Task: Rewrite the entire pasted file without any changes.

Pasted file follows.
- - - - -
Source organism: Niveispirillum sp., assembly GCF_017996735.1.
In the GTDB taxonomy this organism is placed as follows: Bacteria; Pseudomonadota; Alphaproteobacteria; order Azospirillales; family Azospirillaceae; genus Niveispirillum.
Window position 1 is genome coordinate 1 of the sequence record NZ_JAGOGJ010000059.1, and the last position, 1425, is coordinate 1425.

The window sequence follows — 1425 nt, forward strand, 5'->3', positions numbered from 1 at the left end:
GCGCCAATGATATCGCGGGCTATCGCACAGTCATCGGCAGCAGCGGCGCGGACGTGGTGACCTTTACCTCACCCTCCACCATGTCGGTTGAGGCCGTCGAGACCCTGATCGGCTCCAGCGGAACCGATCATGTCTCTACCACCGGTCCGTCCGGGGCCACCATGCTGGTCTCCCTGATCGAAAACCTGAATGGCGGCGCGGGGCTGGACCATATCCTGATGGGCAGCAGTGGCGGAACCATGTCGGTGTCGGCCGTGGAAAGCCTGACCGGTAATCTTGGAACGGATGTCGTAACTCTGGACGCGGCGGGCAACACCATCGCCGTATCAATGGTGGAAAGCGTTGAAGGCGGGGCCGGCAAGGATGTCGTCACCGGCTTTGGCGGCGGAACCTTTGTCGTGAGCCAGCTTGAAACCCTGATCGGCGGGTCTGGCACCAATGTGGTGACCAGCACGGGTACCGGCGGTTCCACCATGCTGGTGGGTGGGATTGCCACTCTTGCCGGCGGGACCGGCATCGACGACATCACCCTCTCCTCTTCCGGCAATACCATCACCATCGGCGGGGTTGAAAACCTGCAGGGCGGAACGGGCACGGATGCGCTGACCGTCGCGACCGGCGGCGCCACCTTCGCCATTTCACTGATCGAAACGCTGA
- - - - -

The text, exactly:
Source organism: Niveispirillum sp., assembly GCF_017996735.1.
In the GTDB taxonomy this organism is placed as follows: Bacteria; Pseudomonadota; Alphaproteobacteria; order Azospirillales; family Azospirillaceae; genus Niveispirillum.
Window position 1 is genome coordinate 1 of the sequence record NZ_JAGOGJ010000059.1, and the last position, 1425, is coordinate 1425.

The window sequence follows — 1425 nt, forward strand, 5'->3', positions numbered from 1 at the left end:
GCGCCAATGATATCGCGGGCTATCGCACAGTCATCGGCAGCAGCGGCGCGGACGTGGTGACCTTTACCTCACCCTCCACCATGTCGGTTGAGGCCGTCGAGACCCTGATCGGCTCCAGCGGAACCGATCATGTCTCTACCACCGGTCCGTCCGGGGCCACCATGCTGGTCTCCCTGATCGAAAACCTGAATGGCGGCGCGGGGCTGGACCATATCCTGATGGGCAGCAGTGGCGGAACCATGTCGGTGTCGGCCGTGGAAAGCCTGACCGGTAATCTTGGAACGGATGTCGTAACTCTGGACGCGGCGGGCAACACCATCGCCGTATCAATGGTGGAAAGCGTTGAAGGCGGGGCCGGCAAGGATGTCGTCACCGGCTTTGGCGGCGGAACCTTTGTCGTGAGCCAGCTTGAAACCCTGATCGGCGGGTCTGGCACCAATGTGGTGACCAGCACGGGTACCGGCGGTTCCACCATGCTGGTGGGTGGGATTGCCACTCTTGCCGGCGGGACCGGCATCGACGACATCACCCTCTCCTCTTCCGGCAATACCATCACCATCGGCGGGGTTGAAAACCTGCAGGGCGGAACGGGCACGGATGCGCTGACCGTCGCGACCGGCGGCGCCACCTTCGCCATTTCACTGATCGAAACGCTGA